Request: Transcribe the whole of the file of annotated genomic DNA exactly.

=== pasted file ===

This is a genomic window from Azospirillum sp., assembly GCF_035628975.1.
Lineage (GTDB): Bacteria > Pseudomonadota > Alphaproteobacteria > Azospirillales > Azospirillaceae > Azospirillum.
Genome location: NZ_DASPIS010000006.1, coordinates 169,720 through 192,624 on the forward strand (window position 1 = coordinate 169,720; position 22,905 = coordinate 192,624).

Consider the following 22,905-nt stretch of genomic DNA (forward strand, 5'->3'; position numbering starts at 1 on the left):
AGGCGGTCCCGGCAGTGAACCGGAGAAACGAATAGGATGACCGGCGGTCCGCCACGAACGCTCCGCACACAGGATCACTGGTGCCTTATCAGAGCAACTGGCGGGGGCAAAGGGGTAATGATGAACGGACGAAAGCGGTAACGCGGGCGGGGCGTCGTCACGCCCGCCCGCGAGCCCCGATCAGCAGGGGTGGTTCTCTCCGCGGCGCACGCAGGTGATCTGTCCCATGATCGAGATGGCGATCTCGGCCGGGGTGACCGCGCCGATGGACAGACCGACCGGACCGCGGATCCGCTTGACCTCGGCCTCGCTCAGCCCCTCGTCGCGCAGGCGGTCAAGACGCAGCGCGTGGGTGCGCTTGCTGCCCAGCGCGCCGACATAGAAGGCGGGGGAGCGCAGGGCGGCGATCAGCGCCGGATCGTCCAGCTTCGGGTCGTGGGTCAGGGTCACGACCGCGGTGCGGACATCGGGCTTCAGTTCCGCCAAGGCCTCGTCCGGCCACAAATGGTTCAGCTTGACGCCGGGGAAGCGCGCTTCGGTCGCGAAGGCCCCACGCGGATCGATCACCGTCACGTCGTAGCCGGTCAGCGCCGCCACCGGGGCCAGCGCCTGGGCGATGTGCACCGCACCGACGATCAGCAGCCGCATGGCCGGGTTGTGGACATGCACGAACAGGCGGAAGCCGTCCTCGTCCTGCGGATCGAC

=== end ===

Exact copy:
This is a genomic window from Azospirillum sp., assembly GCF_035628975.1.
Lineage (GTDB): Bacteria > Pseudomonadota > Alphaproteobacteria > Azospirillales > Azospirillaceae > Azospirillum.
Genome location: NZ_DASPIS010000006.1, coordinates 169,720 through 192,624 on the forward strand (window position 1 = coordinate 169,720; position 22,905 = coordinate 192,624).

Consider the following 22,905-nt stretch of genomic DNA (forward strand, 5'->3'; position numbering starts at 1 on the left):
AGGCGGTCCCGGCAGTGAACCGGAGAAACGAATAGGATGACCGGCGGTCCGCCACGAACGCTCCGCACACAGGATCACTGGTGCCTTATCAGAGCAACTGGCGGGGGCAAAGGGGTAATGATGAACGGACGAAAGCGGTAACGCGGGCGGGGCGTCGTCACGCCCGCCCGCGAGCCCCGATCAGCAGGGGTGGTTCTCTCCGCGGCGCACGCAGGTGATCTGTCCCATGATCGAGATGGCGATCTCGGCCGGGGTGACCGCGCCGATGGACAGACCGACCGGACCGCGGATCCGCTTGACCTCGGCCTCGCTCAGCCCCTCGTCGCGCAGGCGGTCAAGACGCAGCGCGTGGGTGCGCTTGCTGCCCAGCGCGCCGACATAGAAGGCGGGGGAGCGCAGGGCGGCGATCAGCGCCGGATCGTCCAGCTTCGGGTCGTGGGTCAGGGTCACGACCGCGGTGCGGACATCGGGCTTCAGTTCCGCCAAGGCCTCGTCCGGCCACAAATGGTTCAGCTTGACGCCGGGGAAGCGCGCTTCGGTCGCGAAGGCCCCACGCGGATCGATCACCGTCACGTCGTAGCCGGTCAGCGCCGCCACCGGGGCCAGCGCCTGGGCGATGTGCACCGCACCGACGATCAGCAGCCGCATGGCCGGGTTGTGGACATGCACGAACAGGCGGAAGCCGTCCTCGTCCTGCGGATCGAC